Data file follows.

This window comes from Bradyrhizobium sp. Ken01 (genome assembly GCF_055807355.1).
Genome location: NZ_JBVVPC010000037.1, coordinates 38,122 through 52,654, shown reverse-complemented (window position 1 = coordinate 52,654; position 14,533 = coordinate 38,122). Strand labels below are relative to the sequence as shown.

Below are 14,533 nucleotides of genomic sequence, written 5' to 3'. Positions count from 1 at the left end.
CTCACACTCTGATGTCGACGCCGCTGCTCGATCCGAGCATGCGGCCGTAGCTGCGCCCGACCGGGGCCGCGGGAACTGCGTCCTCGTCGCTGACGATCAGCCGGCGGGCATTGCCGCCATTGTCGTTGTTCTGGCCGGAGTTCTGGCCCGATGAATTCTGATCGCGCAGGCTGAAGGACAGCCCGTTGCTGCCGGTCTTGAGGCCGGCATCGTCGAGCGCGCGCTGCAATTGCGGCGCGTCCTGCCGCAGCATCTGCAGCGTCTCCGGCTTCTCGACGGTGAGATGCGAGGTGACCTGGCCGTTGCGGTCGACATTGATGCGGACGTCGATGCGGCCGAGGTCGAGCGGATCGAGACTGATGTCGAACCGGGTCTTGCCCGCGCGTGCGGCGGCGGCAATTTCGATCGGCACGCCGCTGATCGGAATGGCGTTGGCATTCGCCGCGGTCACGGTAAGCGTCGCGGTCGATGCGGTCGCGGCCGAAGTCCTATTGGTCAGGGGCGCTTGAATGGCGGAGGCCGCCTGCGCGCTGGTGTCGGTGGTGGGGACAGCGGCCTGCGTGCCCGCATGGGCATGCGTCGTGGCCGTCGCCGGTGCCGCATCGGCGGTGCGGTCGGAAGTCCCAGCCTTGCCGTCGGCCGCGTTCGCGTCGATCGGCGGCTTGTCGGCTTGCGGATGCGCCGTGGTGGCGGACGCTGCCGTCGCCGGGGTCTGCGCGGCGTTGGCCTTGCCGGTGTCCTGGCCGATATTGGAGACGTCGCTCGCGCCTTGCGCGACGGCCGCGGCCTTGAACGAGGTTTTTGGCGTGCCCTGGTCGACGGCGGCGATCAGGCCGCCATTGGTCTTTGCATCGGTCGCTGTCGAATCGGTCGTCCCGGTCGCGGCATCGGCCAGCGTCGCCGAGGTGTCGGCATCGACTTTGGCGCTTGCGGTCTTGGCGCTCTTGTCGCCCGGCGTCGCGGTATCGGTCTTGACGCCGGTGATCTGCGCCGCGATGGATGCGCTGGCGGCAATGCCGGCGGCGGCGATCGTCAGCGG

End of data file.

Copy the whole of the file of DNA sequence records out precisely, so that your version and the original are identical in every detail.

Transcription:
This window comes from Bradyrhizobium sp. Ken01 (genome assembly GCF_055807355.1).
Genome location: NZ_JBVVPC010000037.1, coordinates 38,122 through 52,654, shown reverse-complemented (window position 1 = coordinate 52,654; position 14,533 = coordinate 38,122). Strand labels below are relative to the sequence as shown.

Below are 14,533 nucleotides of genomic sequence, written 5' to 3'. Positions count from 1 at the left end.
CTCACACTCTGATGTCGACGCCGCTGCTCGATCCGAGCATGCGGCCGTAGCTGCGCCCGACCGGGGCCGCGGGAACTGCGTCCTCGTCGCTGACGATCAGCCGGCGGGCATTGCCGCCATTGTCGTTGTTCTGGCCGGAGTTCTGGCCCGATGAATTCTGATCGCGCAGGCTGAAGGACAGCCCGTTGCTGCCGGTCTTGAGGCCGGCATCGTCGAGCGCGCGCTGCAATTGCGGCGCGTCCTGCCGCAGCATCTGCAGCGTCTCCGGCTTCTCGACGGTGAGATGCGAGGTGACCTGGCCGTTGCGGTCGACATTGATGCGGACGTCGATGCGGCCGAGGTCGAGCGGATCGAGACTGATGTCGAACCGGGTCTTGCCCGCGCGTGCGGCGGCGGCAATTTCGATCGGCACGCCGCTGATCGGAATGGCGTTGGCATTCGCCGCGGTCACGGTAAGCGTCGCGGTCGATGCGGTCGCGGCCGAAGTCCTATTGGTCAGGGGCGCTTGAATGGCGGAGGCCGCCTGCGCGCTGGTGTCGGTGGTGGGGACAGCGGCCTGCGTGCCCGCATGGGCATGCGTCGTGGCCGTCGCCGGTGCCGCATCGGCGGTGCGGTCGGAAGTCCCAGCCTTGCCGTCGGCCGCGTTCGCGTCGATCGGCGGCTTGTCGGCTTGCGGATGCGCCGTGGTGGCGGACGCTGCCGTCGCCGGGGTCTGCGCGGCGTTGGCCTTGCCGGTGTCCTGGCCGATATTGGAGACGTCGCTCGCGCCTTGCGCGACGGCCGCGGCCTTGAACGAGGTTTTTGGCGTGCCCTGGTCGACGGCGGCGATCAGGCCGCCATTGGTCTTTGCATCGGTCGCTGTCGAATCGGTCGTCCCGGTCGCGGCATCGGCCAGCGTCGCCGAGGTGTCGGCATCGACTTTGGCGCTTGCGGTCTTGGCGCTCTTGTCGCCCGGCGTCGCGGTATCGGTCTTGACGCCGGTGATCTGCGCCGCGATGGATGCGCTGGCGGCAATGCCGGCGGCGGCGATCGTCAGCGG